This the second part of my coverage of this year’s ICGN event in Boston. I’m not a very fast note taker, these posts haven’t been checked for accuracy and I haven’t taken the time to edit the prose to make complete well-flowing sentences. Still, I hope you find them of some value. This one is primarily about Proxy Season 2015 but very much from a world-wide perspective.
As the conference officially opened, Erik Breen and Kerrie Waring thanked program sponsors and corporate partners. They reminded attendees that ICGN protects minority shareholder rights and makes successful stewardship a reality but also that shareholder rights come with responsibilities.
Culture and ethics shape our opinion and reality. ICGN will promote robust reporting and ethics – transparency. There was also something of a shout out to Robert A. G. Monks, Sir Adrian Cadbury and Ira Millstein, along with a note that a Global Stewardship Code is being launched.
Plenary 1: Global Proxy Season 2015 Round-up
To what extent has global investment impacted the US proxy season? Has the wave of shareholder proposals on proxy access paved the way for stronger rights? Will this address board quality and competence on critical issues like climate risk, independence and diversity?
Forged together achemy works. Need range of perspectives. Too much focus on former CEOs. Missing range of perspectives. Goal of 30% women on boards. Making progress at 25% now. Alchemist is the board chair, not the CEO. Why distract the person running the business to figuring out how to get the most from board?
Getting the right people in the room is the most important thing. Look at board composition and skill sets upfront to make sure we have right skill sets. An effective board,processes is an open board process. Using skill sets paradigm should broaden pool. Outside directors should have industry expertise. If management has knowledge but directors don’t, the result is a captured board. Independence, often seen as a panacea, is not enough. Need industry expertise. CEO captures independent boards don’t have the right questions to ask. Financial expert is required. We need something like that for industry expertise. There are better dissident candidates now with many wins.
Against usually adding directors for a specific skill. Must be able to contribute substantively in core areas. In UK independent directors lose that status after 9 years. Always have 2 exec directors (CEO and CFO). Retired may no longer bring the relevant experience. Subject to conflicts of interest.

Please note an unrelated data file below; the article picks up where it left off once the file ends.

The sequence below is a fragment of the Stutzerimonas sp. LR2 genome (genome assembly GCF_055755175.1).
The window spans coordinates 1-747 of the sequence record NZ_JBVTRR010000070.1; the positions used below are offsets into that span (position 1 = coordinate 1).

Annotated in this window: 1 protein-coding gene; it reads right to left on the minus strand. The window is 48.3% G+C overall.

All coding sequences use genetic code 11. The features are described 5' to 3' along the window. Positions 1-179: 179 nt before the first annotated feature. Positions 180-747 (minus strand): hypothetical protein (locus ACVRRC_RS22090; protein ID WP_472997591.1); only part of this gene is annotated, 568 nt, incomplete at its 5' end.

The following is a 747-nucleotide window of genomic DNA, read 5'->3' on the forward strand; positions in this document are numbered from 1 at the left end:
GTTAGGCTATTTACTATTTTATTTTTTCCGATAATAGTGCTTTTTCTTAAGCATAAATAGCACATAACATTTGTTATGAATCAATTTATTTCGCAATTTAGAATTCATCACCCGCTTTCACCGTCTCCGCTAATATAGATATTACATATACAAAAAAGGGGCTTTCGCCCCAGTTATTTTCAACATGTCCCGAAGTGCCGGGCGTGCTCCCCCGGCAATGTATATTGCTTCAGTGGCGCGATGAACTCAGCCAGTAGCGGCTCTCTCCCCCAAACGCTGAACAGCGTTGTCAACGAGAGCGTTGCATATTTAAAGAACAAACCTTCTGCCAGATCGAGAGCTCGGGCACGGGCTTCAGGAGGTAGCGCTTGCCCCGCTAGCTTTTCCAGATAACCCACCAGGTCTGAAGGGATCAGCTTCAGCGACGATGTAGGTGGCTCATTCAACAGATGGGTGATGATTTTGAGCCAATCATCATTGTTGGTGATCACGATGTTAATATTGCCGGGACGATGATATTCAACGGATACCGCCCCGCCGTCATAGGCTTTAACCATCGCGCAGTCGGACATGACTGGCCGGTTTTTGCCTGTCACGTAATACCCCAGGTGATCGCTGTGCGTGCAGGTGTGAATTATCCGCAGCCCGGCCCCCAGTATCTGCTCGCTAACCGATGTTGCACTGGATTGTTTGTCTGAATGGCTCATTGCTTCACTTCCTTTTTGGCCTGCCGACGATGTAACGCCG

We need to recognize it may take two years to get up to speed. How do you get them fully boarded, fully oriented? By 5th to 6th year they are often really contributing. BlackRock supports ability of companies to choose split chair CEO or use a lead independent director. Roles should be very clear. Small sliver of market but outsized influence. Activists doing a much deeper dive. Good boards listen, engage and seek to understand the range of activists. Increasing trend is to settlement. Beyond 300 companies targeted, thousands running ‘what if’ scenarios. Folks creating scorecards and selling services to boards. Proxy contests are expensive, often damaging. BlackRock engaged with 700 companies this year.
Chaired by Respecting each other is more important than liking each other. Board composition is the most important factor for boards. Stuckey favors 3 insiders… maybe retired, so not accountable to CEO. Separation of chair role. Are we at a tipping point? Nominating and Governance Committee chair typically is the lowest paid chair. Accountability, activism, private ordering, beta activism, rise of engagement in marketplace. Proxy access favored.
My takeaway: I was struck most by Darla Stuckey’s comment about nominating and governance committee chairs being paid the least. Almost everyone says the primary duty of the board is to get the right people on the board. If that’s the most important job, whey are they paid the least? The second most important job is probably another one for that committee, evaluating current board members and acting on those evaluations. Here’s a guide for such committees from Wachtell, Lipton, Rosen & Katz published in 2014.
- Proxy access gains momentum amid increased scrutiny of boards – but opposition to director nominees remains low
- Company-investor engagement is now mainstream and continuing to evolve
- The challenge from activist hedge funds persists
- Shareholder proposal submissions remain high, driven largely by environmental and social topics